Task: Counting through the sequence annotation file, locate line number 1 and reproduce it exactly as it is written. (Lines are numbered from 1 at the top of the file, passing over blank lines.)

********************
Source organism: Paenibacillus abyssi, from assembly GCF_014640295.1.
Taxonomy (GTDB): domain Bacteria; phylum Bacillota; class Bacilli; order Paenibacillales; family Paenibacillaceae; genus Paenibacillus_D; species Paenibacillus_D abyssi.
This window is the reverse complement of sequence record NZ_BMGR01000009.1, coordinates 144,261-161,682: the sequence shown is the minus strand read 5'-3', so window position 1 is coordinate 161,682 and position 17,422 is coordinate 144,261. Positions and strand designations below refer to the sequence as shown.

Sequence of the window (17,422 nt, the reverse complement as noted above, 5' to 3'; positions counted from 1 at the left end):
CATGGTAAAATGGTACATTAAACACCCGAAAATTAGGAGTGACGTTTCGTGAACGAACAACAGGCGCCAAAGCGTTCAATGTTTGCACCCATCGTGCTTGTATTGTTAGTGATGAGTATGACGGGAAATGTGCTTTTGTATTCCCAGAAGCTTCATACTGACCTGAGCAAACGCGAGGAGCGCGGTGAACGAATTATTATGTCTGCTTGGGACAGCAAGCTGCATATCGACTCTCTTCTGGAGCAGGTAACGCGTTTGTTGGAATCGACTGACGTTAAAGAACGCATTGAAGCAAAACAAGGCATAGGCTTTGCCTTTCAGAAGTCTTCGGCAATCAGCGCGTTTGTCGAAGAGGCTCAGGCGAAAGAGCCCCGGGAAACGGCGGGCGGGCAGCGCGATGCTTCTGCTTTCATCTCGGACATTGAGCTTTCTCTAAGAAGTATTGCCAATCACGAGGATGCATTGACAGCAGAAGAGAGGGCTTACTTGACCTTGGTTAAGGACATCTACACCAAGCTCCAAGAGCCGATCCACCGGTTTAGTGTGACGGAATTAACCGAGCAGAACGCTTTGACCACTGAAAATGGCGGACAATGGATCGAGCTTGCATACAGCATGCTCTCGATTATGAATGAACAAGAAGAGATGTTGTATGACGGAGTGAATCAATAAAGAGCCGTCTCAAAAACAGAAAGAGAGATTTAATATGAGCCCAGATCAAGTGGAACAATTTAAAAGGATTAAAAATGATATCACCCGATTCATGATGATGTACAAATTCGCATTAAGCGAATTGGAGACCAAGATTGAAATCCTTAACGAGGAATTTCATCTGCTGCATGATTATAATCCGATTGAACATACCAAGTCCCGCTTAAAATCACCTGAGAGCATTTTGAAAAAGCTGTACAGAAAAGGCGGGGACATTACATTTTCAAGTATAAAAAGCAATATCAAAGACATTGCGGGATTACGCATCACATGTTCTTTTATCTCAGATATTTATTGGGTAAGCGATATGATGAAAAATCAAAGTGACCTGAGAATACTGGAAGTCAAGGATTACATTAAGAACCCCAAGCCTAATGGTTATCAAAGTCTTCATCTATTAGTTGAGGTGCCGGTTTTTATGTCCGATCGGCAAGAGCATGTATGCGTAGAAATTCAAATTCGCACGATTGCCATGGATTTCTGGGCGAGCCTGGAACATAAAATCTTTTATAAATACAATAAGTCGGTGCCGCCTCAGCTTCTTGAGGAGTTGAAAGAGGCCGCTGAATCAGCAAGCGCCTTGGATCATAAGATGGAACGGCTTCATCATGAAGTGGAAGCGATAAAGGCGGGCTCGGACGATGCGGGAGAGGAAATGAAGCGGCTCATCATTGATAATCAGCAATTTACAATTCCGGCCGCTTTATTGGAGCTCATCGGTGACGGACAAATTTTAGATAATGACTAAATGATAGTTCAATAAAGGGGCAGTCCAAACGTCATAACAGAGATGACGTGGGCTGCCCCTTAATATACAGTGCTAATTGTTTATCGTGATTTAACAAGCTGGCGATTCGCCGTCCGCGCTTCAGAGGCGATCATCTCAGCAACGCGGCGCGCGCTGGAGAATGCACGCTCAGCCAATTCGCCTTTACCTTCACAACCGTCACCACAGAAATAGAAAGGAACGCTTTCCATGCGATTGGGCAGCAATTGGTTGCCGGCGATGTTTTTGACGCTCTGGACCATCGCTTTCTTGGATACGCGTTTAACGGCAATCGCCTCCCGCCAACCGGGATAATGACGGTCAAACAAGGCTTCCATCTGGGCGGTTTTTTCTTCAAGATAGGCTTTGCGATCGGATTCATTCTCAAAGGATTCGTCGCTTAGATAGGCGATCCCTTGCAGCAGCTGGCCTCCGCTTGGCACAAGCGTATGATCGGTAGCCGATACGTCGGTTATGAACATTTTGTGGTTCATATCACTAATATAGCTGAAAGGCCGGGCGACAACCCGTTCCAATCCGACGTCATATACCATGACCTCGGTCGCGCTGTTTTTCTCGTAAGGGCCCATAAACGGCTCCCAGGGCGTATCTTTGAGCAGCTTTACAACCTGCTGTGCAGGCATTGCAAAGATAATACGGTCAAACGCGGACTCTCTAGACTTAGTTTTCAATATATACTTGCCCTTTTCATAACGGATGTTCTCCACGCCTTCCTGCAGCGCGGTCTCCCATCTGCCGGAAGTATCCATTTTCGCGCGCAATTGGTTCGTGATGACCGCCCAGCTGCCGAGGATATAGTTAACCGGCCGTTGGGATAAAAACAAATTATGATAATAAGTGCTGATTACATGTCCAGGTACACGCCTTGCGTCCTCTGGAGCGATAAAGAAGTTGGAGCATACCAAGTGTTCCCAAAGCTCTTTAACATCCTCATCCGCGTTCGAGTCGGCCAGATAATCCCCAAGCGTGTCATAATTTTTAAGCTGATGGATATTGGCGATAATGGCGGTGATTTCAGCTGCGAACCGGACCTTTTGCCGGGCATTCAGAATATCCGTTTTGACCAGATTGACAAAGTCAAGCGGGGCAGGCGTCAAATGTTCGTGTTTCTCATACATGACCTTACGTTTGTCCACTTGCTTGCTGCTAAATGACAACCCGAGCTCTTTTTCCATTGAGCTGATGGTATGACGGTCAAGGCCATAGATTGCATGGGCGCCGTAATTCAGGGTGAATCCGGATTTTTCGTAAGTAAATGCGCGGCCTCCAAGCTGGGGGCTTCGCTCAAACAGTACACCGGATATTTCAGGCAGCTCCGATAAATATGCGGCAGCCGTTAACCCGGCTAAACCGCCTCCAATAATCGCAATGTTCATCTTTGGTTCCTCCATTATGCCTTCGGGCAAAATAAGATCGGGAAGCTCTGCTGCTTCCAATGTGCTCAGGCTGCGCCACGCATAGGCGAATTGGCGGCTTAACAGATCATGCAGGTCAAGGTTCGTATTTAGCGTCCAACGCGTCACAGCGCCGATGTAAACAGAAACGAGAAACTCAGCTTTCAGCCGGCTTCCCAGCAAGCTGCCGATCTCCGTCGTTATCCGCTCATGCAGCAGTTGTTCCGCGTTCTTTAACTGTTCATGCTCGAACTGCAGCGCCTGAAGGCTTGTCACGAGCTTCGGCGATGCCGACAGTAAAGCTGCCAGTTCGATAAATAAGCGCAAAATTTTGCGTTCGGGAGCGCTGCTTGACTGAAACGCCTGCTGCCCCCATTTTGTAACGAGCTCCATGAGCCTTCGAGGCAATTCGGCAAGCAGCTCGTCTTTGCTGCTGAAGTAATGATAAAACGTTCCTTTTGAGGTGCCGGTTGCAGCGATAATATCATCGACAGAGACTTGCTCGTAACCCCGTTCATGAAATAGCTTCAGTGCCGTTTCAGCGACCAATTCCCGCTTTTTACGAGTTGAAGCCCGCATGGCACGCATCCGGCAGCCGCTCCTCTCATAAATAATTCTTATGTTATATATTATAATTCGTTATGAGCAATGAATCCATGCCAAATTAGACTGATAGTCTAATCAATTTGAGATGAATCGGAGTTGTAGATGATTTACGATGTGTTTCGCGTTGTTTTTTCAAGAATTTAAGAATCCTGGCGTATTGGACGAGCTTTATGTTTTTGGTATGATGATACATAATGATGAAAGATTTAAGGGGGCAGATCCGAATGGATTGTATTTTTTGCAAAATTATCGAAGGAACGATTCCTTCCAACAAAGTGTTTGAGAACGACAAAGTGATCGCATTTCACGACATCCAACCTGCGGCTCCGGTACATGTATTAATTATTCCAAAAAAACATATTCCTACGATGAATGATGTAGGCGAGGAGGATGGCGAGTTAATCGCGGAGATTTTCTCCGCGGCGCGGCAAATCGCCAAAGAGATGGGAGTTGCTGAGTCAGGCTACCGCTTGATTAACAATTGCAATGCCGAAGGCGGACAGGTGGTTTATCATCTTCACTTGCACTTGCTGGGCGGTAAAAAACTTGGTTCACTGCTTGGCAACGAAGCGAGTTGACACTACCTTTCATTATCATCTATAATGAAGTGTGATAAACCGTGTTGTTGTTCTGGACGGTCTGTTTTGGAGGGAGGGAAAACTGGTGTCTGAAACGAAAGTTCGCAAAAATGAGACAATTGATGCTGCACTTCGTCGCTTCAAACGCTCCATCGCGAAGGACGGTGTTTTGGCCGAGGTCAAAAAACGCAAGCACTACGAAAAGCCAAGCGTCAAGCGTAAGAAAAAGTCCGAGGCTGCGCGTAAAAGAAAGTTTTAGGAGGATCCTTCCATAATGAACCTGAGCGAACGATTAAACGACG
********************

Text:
Source organism: Paenibacillus abyssi, from assembly GCF_014640295.1.